In the book Harry Potter (allow me to nerd out for a second), Professor Dumbledore takes Harry to his office to view what’s called a Pensieve. A cauldron of mysterious liquid that when you dip your head in transports you to another dimension, a vivid memory of sorts in full view. Harry sees the characters of this memory and feels their every emotion, his mind in the present yet physically playing out the events of the past. This magic is familiar. A magic that I notice when eating something so nostalgic it transcends the memory and its setting and pulls out a well of emotion. It explains how every plume of steam wafting into my face when opening a rice cooker I savor like an expensive facial. It reminds me of family. Transports me to watching my dad pour a tin of Planter’s Honey Roasted Peanuts on a bed of steamed white rice. A dish that I can’t tell whether its deliciousness stems purely from nostalgia or of actual gastronomical merit with its sweet crunchiness paired with fluffy, warm grains.
The slurp of a noodle pulls me home, sitting at my family's kitchen table in the suburbs of Anderson Township. I see my mom facing away from our worn Panasonic TV, rolling her eyes at the lack of conversation as she slurps her noodles covered in Prego’s meat sauce. Me and my dad stare blindly past her grievances to enjoy the other member of our household, Wheel of Fortune’s Pat Sajak. My dad’s in deep focus as Pat announces the next category. His chopsticks flaking the crisp outer edges of his tender soy marinated salmon, intertwining it with strands of spaghetti coated in Prego for a Taiwanese Italian American bite that should be in category all its own.
Our culinary scene existed on Beechmont Avenue, a five-mile strip of plazas frozen in the 90’s with restaurants ranging from our beloved McDonalds to Applebee’s. No restaurant on this stretch of road had more impact on our family’s table than the Chez Panisse of Anderson Township, The Olive Garden. It was the fanciest restaurant on Beechmont, a destination overflowing with Honda Odysseys and wooden benches squeezed with large white families I envied with four generations between them. On the occasion that we went to Olive Garden, with plastic pagers in hand, I dreamed of the impending joy of endless buttery bread sticks and oozy white macaroni shells and cheese from the kids menu that I still order today, my American dream.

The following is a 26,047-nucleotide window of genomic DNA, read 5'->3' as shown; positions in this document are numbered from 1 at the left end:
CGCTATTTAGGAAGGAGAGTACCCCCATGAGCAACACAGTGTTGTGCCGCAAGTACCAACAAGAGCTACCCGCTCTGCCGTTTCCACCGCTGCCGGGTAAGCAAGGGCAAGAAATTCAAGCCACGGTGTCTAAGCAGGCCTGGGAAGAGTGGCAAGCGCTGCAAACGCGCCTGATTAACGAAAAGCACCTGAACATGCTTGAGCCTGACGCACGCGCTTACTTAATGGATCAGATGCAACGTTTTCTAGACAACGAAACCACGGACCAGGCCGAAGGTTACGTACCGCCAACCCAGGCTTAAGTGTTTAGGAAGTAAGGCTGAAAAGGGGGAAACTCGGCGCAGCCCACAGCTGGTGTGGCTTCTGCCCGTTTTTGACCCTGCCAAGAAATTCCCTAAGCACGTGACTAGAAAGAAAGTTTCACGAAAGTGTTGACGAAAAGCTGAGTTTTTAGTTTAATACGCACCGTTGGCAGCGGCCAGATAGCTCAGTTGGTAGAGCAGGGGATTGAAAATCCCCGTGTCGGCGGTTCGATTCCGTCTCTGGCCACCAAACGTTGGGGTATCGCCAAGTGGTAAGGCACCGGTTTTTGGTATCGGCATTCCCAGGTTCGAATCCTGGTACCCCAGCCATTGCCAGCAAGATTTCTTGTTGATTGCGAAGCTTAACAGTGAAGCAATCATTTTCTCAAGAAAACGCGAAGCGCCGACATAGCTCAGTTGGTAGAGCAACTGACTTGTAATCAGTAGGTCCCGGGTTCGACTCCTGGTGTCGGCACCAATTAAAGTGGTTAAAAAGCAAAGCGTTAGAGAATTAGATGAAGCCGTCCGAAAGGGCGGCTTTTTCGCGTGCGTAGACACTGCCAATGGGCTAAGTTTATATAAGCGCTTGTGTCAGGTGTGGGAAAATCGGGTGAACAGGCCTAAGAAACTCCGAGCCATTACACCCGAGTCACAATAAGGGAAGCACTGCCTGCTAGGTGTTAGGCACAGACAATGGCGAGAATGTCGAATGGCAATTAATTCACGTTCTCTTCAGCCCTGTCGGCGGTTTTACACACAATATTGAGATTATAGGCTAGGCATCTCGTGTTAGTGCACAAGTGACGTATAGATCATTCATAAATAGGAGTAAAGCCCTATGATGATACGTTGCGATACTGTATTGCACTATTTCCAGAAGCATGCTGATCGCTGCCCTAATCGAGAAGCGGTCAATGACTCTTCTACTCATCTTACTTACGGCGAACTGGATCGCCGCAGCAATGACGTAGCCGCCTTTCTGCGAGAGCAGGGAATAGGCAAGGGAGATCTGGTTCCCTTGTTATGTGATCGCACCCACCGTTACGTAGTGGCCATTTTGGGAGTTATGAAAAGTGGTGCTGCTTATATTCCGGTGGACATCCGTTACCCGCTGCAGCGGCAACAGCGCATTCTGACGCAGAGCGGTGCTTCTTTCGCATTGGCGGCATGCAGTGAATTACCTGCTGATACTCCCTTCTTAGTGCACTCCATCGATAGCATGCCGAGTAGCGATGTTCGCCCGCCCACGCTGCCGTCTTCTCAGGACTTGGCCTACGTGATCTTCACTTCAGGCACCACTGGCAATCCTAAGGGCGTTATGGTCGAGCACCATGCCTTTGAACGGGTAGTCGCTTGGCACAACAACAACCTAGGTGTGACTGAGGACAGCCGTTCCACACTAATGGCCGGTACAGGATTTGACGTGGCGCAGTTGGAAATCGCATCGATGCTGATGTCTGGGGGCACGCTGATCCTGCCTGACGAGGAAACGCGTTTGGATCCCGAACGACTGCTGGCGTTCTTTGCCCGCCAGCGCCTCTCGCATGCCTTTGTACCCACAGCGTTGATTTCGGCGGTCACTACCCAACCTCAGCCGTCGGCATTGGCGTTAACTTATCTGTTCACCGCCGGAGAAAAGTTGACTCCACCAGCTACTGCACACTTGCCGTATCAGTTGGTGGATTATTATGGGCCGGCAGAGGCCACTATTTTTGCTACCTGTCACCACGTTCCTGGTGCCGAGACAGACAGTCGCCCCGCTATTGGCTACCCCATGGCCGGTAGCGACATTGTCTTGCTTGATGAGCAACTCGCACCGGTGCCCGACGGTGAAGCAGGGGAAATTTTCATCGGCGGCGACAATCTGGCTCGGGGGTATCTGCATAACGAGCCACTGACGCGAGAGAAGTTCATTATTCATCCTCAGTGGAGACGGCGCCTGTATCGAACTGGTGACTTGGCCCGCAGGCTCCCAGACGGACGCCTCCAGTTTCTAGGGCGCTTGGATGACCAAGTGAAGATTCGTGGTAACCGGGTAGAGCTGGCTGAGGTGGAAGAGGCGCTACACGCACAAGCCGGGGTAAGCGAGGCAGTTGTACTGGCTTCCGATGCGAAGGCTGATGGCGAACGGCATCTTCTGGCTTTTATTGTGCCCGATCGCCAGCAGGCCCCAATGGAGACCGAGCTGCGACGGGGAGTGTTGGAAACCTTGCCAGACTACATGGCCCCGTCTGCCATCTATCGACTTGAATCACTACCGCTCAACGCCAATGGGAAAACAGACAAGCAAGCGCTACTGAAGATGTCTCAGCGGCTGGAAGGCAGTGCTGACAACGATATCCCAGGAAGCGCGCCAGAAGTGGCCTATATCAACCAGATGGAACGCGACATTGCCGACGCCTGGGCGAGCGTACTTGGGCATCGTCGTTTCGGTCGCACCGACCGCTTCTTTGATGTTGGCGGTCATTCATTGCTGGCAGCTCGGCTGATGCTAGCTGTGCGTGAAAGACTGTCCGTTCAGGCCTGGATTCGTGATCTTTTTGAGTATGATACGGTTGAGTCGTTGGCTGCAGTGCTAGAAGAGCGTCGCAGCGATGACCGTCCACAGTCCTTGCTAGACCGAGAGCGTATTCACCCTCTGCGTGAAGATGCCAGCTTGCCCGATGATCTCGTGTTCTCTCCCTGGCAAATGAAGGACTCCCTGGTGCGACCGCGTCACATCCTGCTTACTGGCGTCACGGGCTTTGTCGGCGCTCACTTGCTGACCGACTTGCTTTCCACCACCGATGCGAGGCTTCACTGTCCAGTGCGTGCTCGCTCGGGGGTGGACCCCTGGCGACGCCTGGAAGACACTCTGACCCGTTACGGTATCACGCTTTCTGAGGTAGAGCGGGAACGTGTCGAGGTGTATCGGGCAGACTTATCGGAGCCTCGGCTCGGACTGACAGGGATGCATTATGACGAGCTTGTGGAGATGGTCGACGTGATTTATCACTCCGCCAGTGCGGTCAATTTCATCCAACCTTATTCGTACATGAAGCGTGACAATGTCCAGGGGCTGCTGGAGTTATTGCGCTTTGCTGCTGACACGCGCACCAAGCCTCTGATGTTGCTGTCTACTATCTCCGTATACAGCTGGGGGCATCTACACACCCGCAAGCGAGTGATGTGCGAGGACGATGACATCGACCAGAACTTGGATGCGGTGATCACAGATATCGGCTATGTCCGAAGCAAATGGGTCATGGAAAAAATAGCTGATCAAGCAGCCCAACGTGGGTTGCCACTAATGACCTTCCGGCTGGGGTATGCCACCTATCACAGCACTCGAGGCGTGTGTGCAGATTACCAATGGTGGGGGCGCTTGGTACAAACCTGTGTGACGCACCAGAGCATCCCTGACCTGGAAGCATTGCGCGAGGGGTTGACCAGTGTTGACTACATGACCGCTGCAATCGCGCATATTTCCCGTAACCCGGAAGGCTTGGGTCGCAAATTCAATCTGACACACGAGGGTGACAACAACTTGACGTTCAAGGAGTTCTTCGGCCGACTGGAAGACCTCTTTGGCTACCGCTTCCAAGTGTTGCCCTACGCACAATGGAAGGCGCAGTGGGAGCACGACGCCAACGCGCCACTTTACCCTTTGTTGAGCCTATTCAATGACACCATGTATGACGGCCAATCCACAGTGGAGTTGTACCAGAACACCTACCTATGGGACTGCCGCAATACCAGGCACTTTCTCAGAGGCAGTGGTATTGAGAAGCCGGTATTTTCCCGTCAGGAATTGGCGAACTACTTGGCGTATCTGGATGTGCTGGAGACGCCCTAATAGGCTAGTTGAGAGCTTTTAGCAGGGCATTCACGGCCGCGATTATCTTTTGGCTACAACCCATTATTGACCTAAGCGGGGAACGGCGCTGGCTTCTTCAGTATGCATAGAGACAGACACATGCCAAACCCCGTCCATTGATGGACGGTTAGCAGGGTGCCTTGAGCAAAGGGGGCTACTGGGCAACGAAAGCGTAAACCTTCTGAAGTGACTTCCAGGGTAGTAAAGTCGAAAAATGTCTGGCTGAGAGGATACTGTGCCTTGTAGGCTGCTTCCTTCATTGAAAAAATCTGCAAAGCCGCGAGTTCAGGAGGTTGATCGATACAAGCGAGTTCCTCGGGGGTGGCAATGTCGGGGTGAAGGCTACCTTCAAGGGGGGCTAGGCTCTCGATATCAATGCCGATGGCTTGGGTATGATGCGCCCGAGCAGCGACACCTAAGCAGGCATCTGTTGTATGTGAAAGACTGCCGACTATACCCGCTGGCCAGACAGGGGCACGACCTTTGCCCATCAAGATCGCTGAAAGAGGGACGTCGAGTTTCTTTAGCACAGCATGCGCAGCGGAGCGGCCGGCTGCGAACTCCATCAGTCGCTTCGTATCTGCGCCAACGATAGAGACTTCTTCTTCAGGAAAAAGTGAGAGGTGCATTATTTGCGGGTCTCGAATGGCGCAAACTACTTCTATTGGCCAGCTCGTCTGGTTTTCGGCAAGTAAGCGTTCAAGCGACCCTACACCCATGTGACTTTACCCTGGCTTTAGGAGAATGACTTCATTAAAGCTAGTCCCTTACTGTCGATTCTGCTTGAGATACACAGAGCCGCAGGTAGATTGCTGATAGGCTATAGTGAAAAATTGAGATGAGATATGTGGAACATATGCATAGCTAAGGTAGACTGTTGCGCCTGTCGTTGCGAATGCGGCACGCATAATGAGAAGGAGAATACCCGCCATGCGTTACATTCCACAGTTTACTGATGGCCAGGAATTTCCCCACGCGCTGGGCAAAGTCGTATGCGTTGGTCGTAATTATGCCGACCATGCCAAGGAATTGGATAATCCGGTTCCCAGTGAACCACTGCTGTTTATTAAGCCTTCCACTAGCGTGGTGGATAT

Over time, our kitchen table began to evolve. My mom started making spaghetti for the first time, except there were way more raw carrots (“good for your eyes so you don’t go blind”) and way too much steamed broccoli on top (“nutrition for solid poops and growth spurts”). The Olive Garden became a template for our family to navigate, a North Star to which we could use as a guide to emulate the pinnacle of the American experience we saw in the white families surrounding us. “Fake it till you make it” my mom used to always say. Except, we were never going to be a white family. We were a Taiwanese American family in the heart of a predominantly white, suburban neighborhood. A mom and a dad with an only child. First generation immigrants with only their native tongue and just enough money to eat their dinners at Burger King in the early years. A family working exponentially harder and longer than their white counterparts to be noticed, to survive, to thrive. A family navigating our identities through the dishes we ate, emulating white restaurants and white families, only to create a delicious point of view that stood all on its own. Dishes that intermingled family staples of fried rice with fatty deli ham from the local Krogers marinated in soy sauce. Recipes that paired the tradition of hand cutting noodles, vibrant green with spinach, and slathering it with a hearty meat sauce; blurring the lines between the nonnas of Bologna and the aunties of Taipei. We were always going to be a family of our own unique identity, no matter how hard we tried not to be.
It's thirteen years later in San Francisco in a Victorian apartment crammed in the heart of the Mission that I pay too much rent for. I’m trying to find my way back home, setting the table with dishes as if I were concocting my own magic cauldrons of memory. I set a rice cooker filled with white rice for three, even though I’m the only one home tonight. I’ll stir fry tomatoes folded between delicate scrambled eggs, despite tomatoes being out of season. Meat sauce from Lucca’s across the street is on the stove, warming the kitchen with an air of familiarity. Because as I build my own life now, a son without his father, I fondly cook these dishes. They’re the most powerful Pensieve’s I have. I set the dishes on the table with Wheel of Fortune in the background, ready to be teleported like a portkey to countless suburban nights with my mom and dad, magically whole again, even just for a moment.